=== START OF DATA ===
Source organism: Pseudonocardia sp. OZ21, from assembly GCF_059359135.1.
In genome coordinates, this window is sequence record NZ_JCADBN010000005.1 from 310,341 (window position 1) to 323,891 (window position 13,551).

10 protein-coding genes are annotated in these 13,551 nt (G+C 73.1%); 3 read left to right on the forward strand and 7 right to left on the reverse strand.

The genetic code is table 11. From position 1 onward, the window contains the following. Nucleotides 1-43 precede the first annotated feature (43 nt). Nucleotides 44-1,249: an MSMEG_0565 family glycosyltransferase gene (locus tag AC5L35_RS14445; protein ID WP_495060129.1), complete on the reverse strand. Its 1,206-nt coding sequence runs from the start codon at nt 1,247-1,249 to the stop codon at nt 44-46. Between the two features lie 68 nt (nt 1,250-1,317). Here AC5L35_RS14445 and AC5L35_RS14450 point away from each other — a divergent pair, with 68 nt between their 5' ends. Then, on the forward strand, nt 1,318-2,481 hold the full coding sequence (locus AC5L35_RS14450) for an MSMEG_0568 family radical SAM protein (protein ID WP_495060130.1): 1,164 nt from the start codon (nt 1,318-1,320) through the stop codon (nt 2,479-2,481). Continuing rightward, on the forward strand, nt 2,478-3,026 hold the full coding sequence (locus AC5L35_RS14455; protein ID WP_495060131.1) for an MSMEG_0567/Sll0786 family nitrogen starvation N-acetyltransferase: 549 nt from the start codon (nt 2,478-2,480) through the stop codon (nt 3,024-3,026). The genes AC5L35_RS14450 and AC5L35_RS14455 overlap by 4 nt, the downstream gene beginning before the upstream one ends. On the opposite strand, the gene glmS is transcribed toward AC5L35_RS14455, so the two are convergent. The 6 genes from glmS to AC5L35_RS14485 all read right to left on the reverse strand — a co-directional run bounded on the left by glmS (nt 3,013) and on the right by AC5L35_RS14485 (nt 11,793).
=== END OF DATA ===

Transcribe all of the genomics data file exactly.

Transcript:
Source organism: Pseudonocardia sp. OZ21, from assembly GCF_059359135.1.
In genome coordinates, this window is sequence record NZ_JCADBN010000005.1 from 310,341 (window position 1) to 323,891 (window position 13,551).

10 protein-coding genes are annotated in these 13,551 nt (G+C 73.1%); 3 read left to right on the forward strand and 7 right to left on the reverse strand.

The genetic code is table 11. From position 1 onward, the window contains the following. Nucleotides 1-43 precede the first annotated feature (43 nt). Nucleotides 44-1,249: an MSMEG_0565 family glycosyltransferase gene (locus tag AC5L35_RS14445; protein ID WP_495060129.1), complete on the reverse strand. Its 1,206-nt coding sequence runs from the start codon at nt 1,247-1,249 to the stop codon at nt 44-46. Between the two features lie 68 nt (nt 1,250-1,317). Here AC5L35_RS14445 and AC5L35_RS14450 point away from each other — a divergent pair, with 68 nt between their 5' ends. Then, on the forward strand, nt 1,318-2,481 hold the full coding sequence (locus AC5L35_RS14450) for an MSMEG_0568 family radical SAM protein (protein ID WP_495060130.1): 1,164 nt from the start codon (nt 1,318-1,320) through the stop codon (nt 2,479-2,481). Continuing rightward, on the forward strand, nt 2,478-3,026 hold the full coding sequence (locus AC5L35_RS14455; protein ID WP_495060131.1) for an MSMEG_0567/Sll0786 family nitrogen starvation N-acetyltransferase: 549 nt from the start codon (nt 2,478-2,480) through the stop codon (nt 3,024-3,026). The genes AC5L35_RS14450 and AC5L35_RS14455 overlap by 4 nt, the downstream gene beginning before the upstream one ends. On the opposite strand, the gene glmS is transcribed toward AC5L35_RS14455, so the two are convergent. The 6 genes from glmS to AC5L35_RS14485 all read right to left on the reverse strand — a co-directional run bounded on the left by glmS (nt 3,013) and on the right by AC5L35_RS14485 (nt 11,793).